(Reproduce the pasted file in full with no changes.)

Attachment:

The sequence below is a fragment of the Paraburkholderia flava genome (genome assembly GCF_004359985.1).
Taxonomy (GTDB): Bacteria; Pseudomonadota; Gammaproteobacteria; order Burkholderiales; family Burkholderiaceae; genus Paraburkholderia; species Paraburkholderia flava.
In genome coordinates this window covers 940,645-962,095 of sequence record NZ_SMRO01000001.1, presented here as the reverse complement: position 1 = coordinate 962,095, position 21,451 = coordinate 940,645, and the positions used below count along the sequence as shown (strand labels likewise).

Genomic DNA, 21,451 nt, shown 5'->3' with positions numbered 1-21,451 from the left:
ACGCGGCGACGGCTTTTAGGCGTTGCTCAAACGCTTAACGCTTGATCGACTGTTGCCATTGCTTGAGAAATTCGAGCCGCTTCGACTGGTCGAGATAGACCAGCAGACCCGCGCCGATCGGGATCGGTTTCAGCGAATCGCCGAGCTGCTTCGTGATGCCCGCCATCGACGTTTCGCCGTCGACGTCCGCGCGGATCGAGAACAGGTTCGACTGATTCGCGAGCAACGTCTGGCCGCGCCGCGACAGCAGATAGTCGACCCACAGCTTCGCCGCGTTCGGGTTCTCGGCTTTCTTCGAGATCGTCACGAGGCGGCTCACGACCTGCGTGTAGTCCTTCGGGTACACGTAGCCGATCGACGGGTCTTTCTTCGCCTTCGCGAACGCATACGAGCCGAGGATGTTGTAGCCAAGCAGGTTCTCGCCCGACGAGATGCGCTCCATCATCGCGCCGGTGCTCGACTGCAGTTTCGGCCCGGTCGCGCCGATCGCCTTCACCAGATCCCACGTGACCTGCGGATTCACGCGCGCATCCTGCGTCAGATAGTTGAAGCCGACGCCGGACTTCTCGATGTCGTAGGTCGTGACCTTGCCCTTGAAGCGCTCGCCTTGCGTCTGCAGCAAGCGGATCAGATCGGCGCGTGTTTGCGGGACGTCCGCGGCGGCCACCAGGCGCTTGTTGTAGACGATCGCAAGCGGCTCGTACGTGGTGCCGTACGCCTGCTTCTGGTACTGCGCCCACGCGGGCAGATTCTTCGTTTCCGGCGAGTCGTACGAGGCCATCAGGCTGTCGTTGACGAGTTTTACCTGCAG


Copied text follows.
The sequence below is a fragment of the Paraburkholderia flava genome (genome assembly GCF_004359985.1).
Taxonomy (GTDB): Bacteria; Pseudomonadota; Gammaproteobacteria; order Burkholderiales; family Burkholderiaceae; genus Paraburkholderia; species Paraburkholderia flava.
In genome coordinates this window covers 940,645-962,095 of sequence record NZ_SMRO01000001.1, presented here as the reverse complement: position 1 = coordinate 962,095, position 21,451 = coordinate 940,645, and the positions used below count along the sequence as shown (strand labels likewise).

Genomic DNA, 21,451 nt, shown 5'->3' with positions numbered 1-21,451 from the left:
ACGCGGCGACGGCTTTTAGGCGTTGCTCAAACGCTTAACGCTTGATCGACTGTTGCCATTGCTTGAGAAATTCGAGCCGCTTCGACTGGTCGAGATAGACCAGCAGACCCGCGCCGATCGGGATCGGTTTCAGCGAATCGCCGAGCTGCTTCGTGATGCCCGCCATCGACGTTTCGCCGTCGACGTCCGCGCGGATCGAGAACAGGTTCGACTGATTCGCGAGCAACGTCTGGCCGCGCCGCGACAGCAGATAGTCGACCCACAGCTTCGCCGCGTTCGGGTTCTCGGCTTTCTTCGAGATCGTCACGAGGCGGCTCACGACCTGCGTGTAGTCCTTCGGGTACACGTAGCCGATCGACGGGTCTTTCTTCGCCTTCGCGAACGCATACGAGCCGAGGATGTTGTAGCCAAGCAGGTTCTCGCCCGACGAGATGCGCTCCATCATCGCGCCGGTGCTCGACTGCAGTTTCGGCCCGGTCGCGCCGATCGCCTTCACCAGATCCCACGTGACCTGCGGATTCACGCGCGCATCCTGCGTCAGATAGTTGAAGCCGACGCCGGACTTCTCGATGTCGTAGGTCGTGACCTTGCCCTTGAAGCGCTCGCCTTGCGTCTGCAGCAAGCGGATCAGATCGGCGCGTGTTTGCGGGACGTCCGCGGCGGCCACCAGGCGCTTGTTGTAGACGATCGCAAGCGGCTCGTACGTGGTGCCGTACGCCTGCTTCTGGTACTGCGCCCACGCGGGCAGATTCTTCGTTTCCGGCGAGTCGTACGAGGCCATCAGGCTGTCGTTGACGAGTTTTACCTGCAG